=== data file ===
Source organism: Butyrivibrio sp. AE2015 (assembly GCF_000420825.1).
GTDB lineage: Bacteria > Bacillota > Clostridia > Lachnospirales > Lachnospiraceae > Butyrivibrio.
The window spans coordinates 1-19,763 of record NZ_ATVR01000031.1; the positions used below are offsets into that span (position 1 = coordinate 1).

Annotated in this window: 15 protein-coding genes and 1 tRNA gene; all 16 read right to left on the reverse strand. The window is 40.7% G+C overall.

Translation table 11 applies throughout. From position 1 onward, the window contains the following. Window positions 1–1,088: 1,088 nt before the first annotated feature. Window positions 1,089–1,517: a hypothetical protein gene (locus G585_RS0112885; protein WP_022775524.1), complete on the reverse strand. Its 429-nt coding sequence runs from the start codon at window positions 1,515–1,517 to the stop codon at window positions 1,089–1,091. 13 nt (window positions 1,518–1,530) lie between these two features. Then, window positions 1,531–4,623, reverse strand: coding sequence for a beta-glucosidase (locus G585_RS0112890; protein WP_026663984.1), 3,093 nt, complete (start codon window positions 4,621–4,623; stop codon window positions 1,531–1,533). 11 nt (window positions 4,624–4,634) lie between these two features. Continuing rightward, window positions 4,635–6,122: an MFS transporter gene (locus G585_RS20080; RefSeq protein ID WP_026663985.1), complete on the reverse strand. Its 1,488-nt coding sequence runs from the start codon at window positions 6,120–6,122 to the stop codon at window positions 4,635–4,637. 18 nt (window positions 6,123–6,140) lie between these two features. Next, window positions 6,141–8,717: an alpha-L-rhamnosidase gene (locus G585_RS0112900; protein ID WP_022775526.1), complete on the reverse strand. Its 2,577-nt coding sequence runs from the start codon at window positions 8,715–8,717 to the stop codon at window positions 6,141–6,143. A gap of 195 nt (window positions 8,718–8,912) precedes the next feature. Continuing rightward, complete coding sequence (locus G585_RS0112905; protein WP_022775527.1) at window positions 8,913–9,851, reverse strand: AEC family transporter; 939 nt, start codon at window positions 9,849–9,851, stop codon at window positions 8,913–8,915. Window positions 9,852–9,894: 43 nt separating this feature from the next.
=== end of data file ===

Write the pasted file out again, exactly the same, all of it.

Source organism: Butyrivibrio sp. AE2015 (assembly GCF_000420825.1).
GTDB lineage: Bacteria > Bacillota > Clostridia > Lachnospirales > Lachnospiraceae > Butyrivibrio.
The window spans coordinates 1-19,763 of record NZ_ATVR01000031.1; the positions used below are offsets into that span (position 1 = coordinate 1).

Annotated in this window: 15 protein-coding genes and 1 tRNA gene; all 16 read right to left on the reverse strand. The window is 40.7% G+C overall.

Translation table 11 applies throughout. From position 1 onward, the window contains the following. Window positions 1–1,088: 1,088 nt before the first annotated feature. Window positions 1,089–1,517: a hypothetical protein gene (locus G585_RS0112885; protein WP_022775524.1), complete on the reverse strand. Its 429-nt coding sequence runs from the start codon at window positions 1,515–1,517 to the stop codon at window positions 1,089–1,091. 13 nt (window positions 1,518–1,530) lie between these two features. Then, window positions 1,531–4,623, reverse strand: coding sequence for a beta-glucosidase (locus G585_RS0112890; protein WP_026663984.1), 3,093 nt, complete (start codon window positions 4,621–4,623; stop codon window positions 1,531–1,533). 11 nt (window positions 4,624–4,634) lie between these two features. Continuing rightward, window positions 4,635–6,122: an MFS transporter gene (locus G585_RS20080; RefSeq protein ID WP_026663985.1), complete on the reverse strand. Its 1,488-nt coding sequence runs from the start codon at window positions 6,120–6,122 to the stop codon at window positions 4,635–4,637. 18 nt (window positions 6,123–6,140) lie between these two features. Next, window positions 6,141–8,717: an alpha-L-rhamnosidase gene (locus G585_RS0112900; protein ID WP_022775526.1), complete on the reverse strand. Its 2,577-nt coding sequence runs from the start codon at window positions 8,715–8,717 to the stop codon at window positions 6,141–6,143. A gap of 195 nt (window positions 8,718–8,912) precedes the next feature. Continuing rightward, complete coding sequence (locus G585_RS0112905; protein WP_022775527.1) at window positions 8,913–9,851, reverse strand: AEC family transporter; 939 nt, start codon at window positions 9,849–9,851, stop codon at window positions 8,913–8,915. Window positions 9,852–9,894: 43 nt separating this feature from the next.